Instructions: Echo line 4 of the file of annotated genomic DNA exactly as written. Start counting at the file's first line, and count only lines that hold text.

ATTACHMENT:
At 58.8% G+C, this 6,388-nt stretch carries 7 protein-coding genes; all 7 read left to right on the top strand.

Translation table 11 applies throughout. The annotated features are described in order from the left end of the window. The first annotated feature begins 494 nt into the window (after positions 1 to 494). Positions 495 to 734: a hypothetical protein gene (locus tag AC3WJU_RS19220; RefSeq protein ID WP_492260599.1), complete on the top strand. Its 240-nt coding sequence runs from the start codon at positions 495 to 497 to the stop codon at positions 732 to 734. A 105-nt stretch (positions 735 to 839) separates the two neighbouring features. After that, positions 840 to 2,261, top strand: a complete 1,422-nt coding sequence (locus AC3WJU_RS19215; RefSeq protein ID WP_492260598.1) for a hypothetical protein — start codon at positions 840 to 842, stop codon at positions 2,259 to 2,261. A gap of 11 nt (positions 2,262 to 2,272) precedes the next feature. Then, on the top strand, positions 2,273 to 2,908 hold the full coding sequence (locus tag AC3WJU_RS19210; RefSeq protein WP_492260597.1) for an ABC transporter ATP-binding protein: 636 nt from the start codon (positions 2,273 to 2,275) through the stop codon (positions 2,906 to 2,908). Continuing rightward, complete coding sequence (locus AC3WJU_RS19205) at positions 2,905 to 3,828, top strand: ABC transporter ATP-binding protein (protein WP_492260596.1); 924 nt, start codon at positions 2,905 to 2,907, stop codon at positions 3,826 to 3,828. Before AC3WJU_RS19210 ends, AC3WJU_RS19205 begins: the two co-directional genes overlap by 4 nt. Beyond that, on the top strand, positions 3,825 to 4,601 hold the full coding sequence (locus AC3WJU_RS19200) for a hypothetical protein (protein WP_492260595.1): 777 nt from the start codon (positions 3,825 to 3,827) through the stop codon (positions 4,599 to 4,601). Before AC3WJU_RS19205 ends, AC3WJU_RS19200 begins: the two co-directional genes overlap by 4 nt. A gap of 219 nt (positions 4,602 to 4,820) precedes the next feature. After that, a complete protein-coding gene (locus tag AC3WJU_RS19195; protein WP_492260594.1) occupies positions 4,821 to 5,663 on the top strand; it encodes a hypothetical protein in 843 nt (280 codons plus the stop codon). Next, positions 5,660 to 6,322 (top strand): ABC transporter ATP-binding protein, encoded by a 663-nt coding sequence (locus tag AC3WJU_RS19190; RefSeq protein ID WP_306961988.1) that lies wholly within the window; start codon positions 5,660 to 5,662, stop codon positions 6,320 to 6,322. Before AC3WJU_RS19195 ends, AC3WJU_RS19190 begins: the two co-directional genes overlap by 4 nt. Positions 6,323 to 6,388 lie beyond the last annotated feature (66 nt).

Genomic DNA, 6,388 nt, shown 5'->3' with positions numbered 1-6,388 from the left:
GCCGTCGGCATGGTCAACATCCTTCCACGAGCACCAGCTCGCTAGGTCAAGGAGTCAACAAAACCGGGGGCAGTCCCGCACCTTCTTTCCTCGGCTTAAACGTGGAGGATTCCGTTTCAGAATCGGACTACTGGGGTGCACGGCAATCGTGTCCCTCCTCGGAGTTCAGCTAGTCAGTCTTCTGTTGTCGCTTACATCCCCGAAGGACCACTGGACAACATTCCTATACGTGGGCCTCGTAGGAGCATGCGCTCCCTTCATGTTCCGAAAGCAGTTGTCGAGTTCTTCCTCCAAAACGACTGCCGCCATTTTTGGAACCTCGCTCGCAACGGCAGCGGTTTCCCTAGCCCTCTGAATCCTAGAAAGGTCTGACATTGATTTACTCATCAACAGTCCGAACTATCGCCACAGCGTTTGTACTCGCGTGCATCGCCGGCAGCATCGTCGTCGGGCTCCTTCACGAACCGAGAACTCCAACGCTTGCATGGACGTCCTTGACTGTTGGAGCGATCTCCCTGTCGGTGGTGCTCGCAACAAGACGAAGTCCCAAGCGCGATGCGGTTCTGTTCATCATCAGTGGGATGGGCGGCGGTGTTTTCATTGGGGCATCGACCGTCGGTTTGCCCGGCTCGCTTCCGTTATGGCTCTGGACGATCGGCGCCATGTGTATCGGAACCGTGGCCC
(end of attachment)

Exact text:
GCCGTCGGCATGGTCAACATCCTTCCACGAGCACCAGCTCGCTAGGTCAAGGAGTCAACAAAACCGGGGGCAGTCCCGCACCTTCTTTCCTCGGCTTAAACGTGGAGGATTCCGTTTCAGAATCGGACTACTGGGGTGCACGGCAATCGTGTCCCTCCTCGGAGTTCAGCTAGTCAGTCTTCTGTTGTCGCTTACATCCCCGAAGGACCACTGGACAACATTCCTATACGTGGGCCTCGTAGGAGCATGCGCTCCCTTCATGTTCCGAAAGCAGTTGTCGAGTTCTTCCTCCAAAACGACTGCCGCCATTTTTGGAACCTCGCTCGCAACGGCAGCGGTTTCCCTAGCCCTCTGAATCCTAGAAAGGTCTGACATTGATTTACTCATCAACAGTCCGAACTATCGCCACAGCGTTTGTACTCGCGTGCATCGCCGGCAGCATCGTCGTCGGGCTCCTTCACGAACCGAGAACTCCAACGCTTGCATGGACGTCCTTGACTGTTGGAGCGATCTCCCTGTCGGTGGTGCTCGCAACAAGACGAAGTCCCAAGCGCGATGCGGTTCTGTTCATCATCAGTGGGATGGGCGGCGGTGTTTTCATTGGGGCATCGACCGTCGGTTTGCCCGGCTCGCTTCCGTTATGGCTCTGGACGATCGGCGCCATGTGTATCGGAACCGTGGCCC